Advanced and coded caching in wireless communications
 Some differences between wired and wireless coded caching
 Caching in feedback-aided multiuser MIMO settings
 Joint caching and precoding schemes
 Centralized multi-server problem: ripping the gains of both words
 Caching at both transmitters and receivers (Cache-aided interference channel)
 The fundamental interplay between coded-caching and feedback
 Competing + synergistic duality between feedback and caching
 Caching to achieve interference management
 Caching at the transmitters to achieve interference alignment
 Caching to give receivers, interference-reducing side information
 Coded-caching as a means of creating joint-transmission opportunities


Thursday, 22 February morning, 9:00-12:00 am TS128:
Advanced caching: topology and feedback considerations
 Exploring the interplay between coded caching and feedback
 Achieving an exponential utility of caching in MIMO settings
 Combining multicast gains from caching, with broadcast gains from feedback-aided multiuser MIMO
 Interesting (competing + synergistic) duality between feedback and memory (caching)

 Coded caching in a variety of wireless networks
 Wireless multihop D2D caching networks
 Cache-aided Wyner networks
 Coded caching in erasure networks
 Femtocaching
 Caching on the edge
 Source-coding view of coded caching
 Connections between coded caching and index coding


Thursday, 22 February afternoon, 14:00-17:00 pm TS128:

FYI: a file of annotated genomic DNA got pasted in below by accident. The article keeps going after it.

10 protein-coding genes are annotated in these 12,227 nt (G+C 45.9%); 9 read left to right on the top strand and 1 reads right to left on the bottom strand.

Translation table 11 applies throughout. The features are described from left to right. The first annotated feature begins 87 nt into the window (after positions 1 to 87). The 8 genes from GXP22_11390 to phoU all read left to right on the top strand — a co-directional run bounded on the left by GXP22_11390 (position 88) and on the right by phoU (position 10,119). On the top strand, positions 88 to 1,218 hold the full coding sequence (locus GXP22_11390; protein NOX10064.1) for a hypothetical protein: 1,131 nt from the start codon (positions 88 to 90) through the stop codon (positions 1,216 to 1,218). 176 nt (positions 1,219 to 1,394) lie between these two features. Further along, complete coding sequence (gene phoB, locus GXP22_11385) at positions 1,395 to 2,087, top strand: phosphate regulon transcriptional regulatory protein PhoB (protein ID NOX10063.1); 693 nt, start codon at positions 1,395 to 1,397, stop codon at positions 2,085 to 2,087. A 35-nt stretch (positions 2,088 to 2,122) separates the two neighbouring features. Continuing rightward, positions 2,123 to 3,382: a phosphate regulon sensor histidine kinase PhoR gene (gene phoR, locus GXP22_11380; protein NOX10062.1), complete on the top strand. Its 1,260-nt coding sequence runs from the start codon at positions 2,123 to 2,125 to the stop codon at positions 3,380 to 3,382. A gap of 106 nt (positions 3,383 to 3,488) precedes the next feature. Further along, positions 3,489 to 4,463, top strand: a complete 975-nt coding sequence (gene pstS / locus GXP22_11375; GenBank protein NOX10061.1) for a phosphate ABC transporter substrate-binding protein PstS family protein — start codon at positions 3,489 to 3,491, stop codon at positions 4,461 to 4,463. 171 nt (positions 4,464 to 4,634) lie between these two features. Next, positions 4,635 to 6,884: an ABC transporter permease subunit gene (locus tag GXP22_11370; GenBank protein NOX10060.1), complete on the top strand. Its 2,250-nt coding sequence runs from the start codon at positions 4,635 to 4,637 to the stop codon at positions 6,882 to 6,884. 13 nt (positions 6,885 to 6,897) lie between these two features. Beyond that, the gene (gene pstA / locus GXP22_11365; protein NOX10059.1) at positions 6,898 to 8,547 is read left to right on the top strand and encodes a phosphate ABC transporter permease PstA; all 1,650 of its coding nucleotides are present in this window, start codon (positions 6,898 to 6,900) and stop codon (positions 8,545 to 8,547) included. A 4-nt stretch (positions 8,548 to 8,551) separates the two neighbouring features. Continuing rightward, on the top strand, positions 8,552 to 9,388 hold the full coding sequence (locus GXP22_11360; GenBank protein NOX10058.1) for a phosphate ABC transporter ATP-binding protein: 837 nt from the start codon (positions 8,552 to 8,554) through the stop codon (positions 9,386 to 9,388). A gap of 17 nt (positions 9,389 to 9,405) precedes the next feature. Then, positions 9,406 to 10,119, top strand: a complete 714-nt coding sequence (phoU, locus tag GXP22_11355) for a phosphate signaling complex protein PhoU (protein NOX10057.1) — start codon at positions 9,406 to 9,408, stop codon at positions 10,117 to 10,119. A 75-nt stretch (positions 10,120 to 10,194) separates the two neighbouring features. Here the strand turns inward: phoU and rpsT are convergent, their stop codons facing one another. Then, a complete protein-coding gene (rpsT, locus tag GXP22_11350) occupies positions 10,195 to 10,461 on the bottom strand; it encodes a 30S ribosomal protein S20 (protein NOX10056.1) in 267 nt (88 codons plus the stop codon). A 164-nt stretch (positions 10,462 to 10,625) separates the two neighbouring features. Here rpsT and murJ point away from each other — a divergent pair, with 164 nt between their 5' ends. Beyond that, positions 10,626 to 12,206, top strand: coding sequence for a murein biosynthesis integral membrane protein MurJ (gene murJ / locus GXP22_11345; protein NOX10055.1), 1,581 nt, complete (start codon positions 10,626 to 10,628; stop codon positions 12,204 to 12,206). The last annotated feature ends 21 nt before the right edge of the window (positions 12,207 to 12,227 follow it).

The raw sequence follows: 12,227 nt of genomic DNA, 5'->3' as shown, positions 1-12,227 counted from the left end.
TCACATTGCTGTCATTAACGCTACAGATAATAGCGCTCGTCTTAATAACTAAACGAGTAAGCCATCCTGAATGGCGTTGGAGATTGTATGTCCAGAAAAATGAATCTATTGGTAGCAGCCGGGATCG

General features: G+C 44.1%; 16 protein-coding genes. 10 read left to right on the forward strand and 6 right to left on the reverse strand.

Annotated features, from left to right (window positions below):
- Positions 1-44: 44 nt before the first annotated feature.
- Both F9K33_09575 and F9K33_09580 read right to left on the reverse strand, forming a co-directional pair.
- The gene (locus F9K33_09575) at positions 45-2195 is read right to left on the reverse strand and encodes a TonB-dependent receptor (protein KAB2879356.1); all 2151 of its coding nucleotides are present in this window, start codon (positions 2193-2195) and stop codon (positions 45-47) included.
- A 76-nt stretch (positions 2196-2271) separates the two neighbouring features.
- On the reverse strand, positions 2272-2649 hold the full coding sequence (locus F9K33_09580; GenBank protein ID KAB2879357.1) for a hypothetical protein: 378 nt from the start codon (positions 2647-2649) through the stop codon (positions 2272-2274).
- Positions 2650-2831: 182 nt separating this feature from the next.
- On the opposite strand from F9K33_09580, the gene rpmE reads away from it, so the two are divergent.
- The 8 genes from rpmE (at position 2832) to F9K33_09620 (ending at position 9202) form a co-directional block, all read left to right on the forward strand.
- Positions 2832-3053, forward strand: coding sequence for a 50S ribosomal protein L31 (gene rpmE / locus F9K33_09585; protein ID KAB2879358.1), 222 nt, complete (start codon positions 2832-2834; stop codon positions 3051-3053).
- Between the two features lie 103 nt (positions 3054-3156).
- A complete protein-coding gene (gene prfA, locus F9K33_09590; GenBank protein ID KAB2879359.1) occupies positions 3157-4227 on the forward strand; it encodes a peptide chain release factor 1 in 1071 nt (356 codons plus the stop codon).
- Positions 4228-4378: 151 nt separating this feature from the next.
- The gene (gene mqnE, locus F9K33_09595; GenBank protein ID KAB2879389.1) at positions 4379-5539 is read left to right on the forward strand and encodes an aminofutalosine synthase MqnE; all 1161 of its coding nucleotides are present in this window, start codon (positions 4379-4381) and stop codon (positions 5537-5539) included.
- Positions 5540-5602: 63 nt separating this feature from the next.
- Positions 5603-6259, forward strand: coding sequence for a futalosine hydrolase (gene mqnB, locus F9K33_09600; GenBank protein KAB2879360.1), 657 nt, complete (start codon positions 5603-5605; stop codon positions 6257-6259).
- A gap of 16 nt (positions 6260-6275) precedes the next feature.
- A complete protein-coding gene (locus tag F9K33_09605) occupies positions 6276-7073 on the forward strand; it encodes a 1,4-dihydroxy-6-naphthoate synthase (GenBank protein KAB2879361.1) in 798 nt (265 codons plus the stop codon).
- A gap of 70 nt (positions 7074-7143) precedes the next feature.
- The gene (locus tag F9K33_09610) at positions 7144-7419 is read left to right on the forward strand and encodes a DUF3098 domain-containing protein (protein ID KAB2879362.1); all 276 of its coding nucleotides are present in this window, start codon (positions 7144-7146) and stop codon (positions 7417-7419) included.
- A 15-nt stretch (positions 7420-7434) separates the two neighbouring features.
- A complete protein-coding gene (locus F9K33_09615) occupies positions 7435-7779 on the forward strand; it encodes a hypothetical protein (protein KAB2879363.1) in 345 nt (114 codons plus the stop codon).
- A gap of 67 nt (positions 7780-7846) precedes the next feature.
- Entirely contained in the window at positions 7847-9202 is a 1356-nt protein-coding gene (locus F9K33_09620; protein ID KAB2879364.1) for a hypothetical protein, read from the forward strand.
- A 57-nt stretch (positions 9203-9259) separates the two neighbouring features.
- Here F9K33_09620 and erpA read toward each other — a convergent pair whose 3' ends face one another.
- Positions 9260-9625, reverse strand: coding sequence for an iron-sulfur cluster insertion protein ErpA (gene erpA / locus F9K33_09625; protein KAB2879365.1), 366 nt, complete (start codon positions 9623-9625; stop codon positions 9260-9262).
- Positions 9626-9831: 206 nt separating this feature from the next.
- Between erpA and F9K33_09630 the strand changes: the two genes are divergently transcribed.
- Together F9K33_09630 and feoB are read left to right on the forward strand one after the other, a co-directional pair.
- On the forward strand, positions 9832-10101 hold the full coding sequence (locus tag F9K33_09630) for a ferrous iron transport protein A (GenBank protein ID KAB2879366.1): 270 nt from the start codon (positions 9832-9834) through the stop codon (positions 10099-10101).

Recent developments, related fields, and open challenges
 Connections to distributed computing
 Ameliorating the subpacketization bottleneck of coded caching
 Ameliorating the CSI bottleneck of coded caching
 Ameliorating the privacy bottleneck of caching
 Theoretical and practical open problems, and the need to incorporate advanced Signal Processing
techniques (can be perceived as open problems)
 The exponential refinement problem (exponential caching problem - possible alleviations)
 Topology (weakest guy brings down everyone, unless …).
 Linear barrier of coded caching (modest gains for modest-sized caches).


Biography
Petros Elia is a professor with the Department of Communication Systems at EURECOM in
Sophia Antipolis, France. He received the B.Sc. degree from the Illinois Institute of Technology,
and the M.Sc. and Ph.D. degrees in electrical engineering from the University of Southern
California (USC), Los Angeles, in 2001 and 2006 respectively. His latest research deals with the
intersection of coded caching and feedback-aided communications in multiuser settings. He has
also considered different problems in the area of complexity-constrained communications,
MIMO, cooperative and multiple access protocols and transceivers, complexity of
communication, as well as with isolation and connectivity in dense networks, queueing theory
and cross-layer design, coding theory, information theoretic limits in cooperative
communications, and surveillance networks. He is a Fulbright scholar, the co-recipient of the
NEWCOM++ distinguished achievement award 2008-2011 for a sequence of publications on
the topic of complexity in wireless communications, and the recipient of the ERC Consolidator
Grant 2016 on cache-aided wireless communications.

 

Last updated: 12.2.2018